By THC Archeology Division Staff
From modest beginnings with 10 participants, the Texas Archeological Stewardship Network (TASN) now boasts more than 100 members dedicated to helping the state preserve invaluable resources.
This year marks the 30th anniversary of the TASN, an innovative program comprised of highly trained and motivated avocational archeologists who work closely with THC’s staff archeologists. These individuals are essential to the THC’s mission to preserve and protect significant archeological sites that shed important light on Texas’ prehistoric and historic past.
Stewards reside in communities across the state, alert THC staff about local archeological matters, and frequently serve as intermediaries between private landowners and the THC. The TASN is the oldest and most diverse program of its kind in America.
“The idea of working with archeological volunteers wasn’t new 30 years ago, but what Bob Mallouf (then-state archeologist) conceptualized was unique—a formal network of archeological volunteers to expand the reach of THC’s archeological program,” recalls Pat Mercado-Allinger, Archeology Division director and state archeologist.
Remarkably, four of the founding members remain active participants in the program. With an estimated two million archeological sites throughout the Lone Star State—most on private lands—the THC relies heavily on this group of skilled volunteers to carry out field investigations, document artifact collections, and help landowners obtain protective designations for important sites.
In 2001, Texas’ program incorporated a Marine Archeology Stewards component and is still the only state in the U.S. to have such a corps of volunteers. There are currently 108 TASN members who have accepted the invitation to participate in the program and agreed to abide by the TASN’s procedures.
The TASN stewards devote thousands of hours each year to a broad range of tasks, including:
• Recording new archeological sites
• Monitoring and protecting known sites
• Seeking protective designations for significant sites
• Recording private artifact collections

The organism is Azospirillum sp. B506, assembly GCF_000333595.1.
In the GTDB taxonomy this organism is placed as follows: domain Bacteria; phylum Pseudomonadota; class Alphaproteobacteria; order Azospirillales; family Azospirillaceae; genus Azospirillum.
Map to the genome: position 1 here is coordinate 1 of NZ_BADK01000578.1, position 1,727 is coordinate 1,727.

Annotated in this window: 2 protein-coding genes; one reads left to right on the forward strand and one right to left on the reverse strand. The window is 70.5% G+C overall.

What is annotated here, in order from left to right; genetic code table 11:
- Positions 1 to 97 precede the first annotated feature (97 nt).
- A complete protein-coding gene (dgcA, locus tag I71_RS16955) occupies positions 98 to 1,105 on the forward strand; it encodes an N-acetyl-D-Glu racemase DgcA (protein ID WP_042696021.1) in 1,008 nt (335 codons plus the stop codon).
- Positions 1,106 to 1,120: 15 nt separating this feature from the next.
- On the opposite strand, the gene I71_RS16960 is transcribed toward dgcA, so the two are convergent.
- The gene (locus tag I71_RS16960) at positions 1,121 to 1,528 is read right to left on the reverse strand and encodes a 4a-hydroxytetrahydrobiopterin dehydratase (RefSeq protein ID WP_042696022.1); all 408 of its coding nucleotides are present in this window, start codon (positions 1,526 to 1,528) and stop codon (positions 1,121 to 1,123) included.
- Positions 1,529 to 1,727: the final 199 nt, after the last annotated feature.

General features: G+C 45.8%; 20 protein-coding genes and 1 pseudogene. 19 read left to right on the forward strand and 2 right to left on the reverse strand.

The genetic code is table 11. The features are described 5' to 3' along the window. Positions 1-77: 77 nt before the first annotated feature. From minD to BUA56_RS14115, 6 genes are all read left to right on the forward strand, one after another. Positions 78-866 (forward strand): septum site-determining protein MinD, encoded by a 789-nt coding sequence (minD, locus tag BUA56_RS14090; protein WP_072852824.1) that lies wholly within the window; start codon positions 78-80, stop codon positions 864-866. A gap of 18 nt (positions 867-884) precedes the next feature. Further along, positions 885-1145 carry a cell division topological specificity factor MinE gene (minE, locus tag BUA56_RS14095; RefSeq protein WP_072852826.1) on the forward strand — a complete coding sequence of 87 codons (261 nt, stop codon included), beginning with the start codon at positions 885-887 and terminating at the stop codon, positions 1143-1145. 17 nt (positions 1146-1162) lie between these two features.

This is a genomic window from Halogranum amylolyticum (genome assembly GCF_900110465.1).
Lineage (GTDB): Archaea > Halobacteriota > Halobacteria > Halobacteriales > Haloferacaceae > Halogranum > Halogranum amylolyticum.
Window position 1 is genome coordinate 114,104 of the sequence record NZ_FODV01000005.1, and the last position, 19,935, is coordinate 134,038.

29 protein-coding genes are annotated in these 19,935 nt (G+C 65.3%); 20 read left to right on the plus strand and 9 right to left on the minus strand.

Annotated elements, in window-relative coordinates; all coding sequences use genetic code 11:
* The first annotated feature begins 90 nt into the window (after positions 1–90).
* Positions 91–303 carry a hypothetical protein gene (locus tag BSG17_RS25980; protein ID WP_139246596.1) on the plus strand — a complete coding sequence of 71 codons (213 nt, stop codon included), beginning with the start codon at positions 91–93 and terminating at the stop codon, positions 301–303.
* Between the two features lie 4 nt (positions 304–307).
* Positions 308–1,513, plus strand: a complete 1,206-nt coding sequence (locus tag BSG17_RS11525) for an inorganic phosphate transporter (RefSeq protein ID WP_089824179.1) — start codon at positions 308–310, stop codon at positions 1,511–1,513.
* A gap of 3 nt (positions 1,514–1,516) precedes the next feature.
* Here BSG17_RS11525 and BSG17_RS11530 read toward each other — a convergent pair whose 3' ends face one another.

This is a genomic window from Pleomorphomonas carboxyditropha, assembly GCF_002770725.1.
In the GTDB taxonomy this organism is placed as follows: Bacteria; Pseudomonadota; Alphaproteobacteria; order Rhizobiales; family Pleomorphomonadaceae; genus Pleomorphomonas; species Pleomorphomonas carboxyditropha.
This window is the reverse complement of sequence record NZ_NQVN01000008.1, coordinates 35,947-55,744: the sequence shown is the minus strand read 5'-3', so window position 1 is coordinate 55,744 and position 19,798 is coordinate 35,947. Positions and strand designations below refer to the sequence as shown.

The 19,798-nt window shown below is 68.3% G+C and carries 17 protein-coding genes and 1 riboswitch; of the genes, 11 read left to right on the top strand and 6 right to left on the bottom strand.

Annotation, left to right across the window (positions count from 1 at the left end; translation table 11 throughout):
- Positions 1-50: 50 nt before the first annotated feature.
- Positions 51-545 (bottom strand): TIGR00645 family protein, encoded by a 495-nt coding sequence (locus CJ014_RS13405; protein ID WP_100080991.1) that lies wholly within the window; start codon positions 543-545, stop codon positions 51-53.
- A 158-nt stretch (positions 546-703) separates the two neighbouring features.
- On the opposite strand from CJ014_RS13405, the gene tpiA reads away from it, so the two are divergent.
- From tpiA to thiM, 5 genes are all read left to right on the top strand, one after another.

• Conducting emergency or “salvage” archeology on threatened sites
• Assisting in surveys to assess potential sites
• Conducting events during Texas Archeology Month each October
State Marine Archeologist Amy Borgens seeks assistance from the marine stewards with underwater investigations, archival research, and public outreach. Each steward brings unique talents and strengths to the TASN program. Their efforts in preservation, education, and research are an essential part of the THC’s state archeological program. To date, only a handful of states have comparable stewardship programs, including Arizona, California, Colorado, Montana, New Mexico, and Utah. Notable among these is the Arizona Site Steward Program, created in 1986 in response to Arizona Gov. Bruce Babbitt’s interest in the Texas program.
The commitment of the stewards and the positive impact of the TASN received national recognition in 2010 with its designation as an official Preserve America Steward.
“We’re honored to have received this recognition from Preserve America, because it acknowledges our volunteer stewards and their firm dedication to saving these real places for the benefit of future generations
of Texans,” Mercado-Allinger says. “TASN stewards are true ambassadors for historic preservation, promoting the scientific study and conservation of our shared archeological heritage."
This article was originally published in the Spring 2014 issue of The Medallion.
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